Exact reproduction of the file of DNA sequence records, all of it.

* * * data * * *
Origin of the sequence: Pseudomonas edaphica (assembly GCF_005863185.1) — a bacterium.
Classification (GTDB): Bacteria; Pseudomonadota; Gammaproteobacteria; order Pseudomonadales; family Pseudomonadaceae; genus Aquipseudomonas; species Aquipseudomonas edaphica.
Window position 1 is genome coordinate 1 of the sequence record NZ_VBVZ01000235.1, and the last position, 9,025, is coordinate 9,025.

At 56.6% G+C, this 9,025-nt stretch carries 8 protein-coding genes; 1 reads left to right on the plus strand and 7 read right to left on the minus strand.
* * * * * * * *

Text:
Origin of the sequence: Pseudomonas edaphica (assembly GCF_005863185.1) — a bacterium.
Classification (GTDB): Bacteria; Pseudomonadota; Gammaproteobacteria; order Pseudomonadales; family Pseudomonadaceae; genus Aquipseudomonas; species Aquipseudomonas edaphica.
Window position 1 is genome coordinate 1 of the sequence record NZ_VBVZ01000235.1, and the last position, 9,025, is coordinate 9,025.

At 56.6% G+C, this 9,025-nt stretch carries 8 protein-coding genes; 1 reads left to right on the plus strand and 7 read right to left on the minus strand.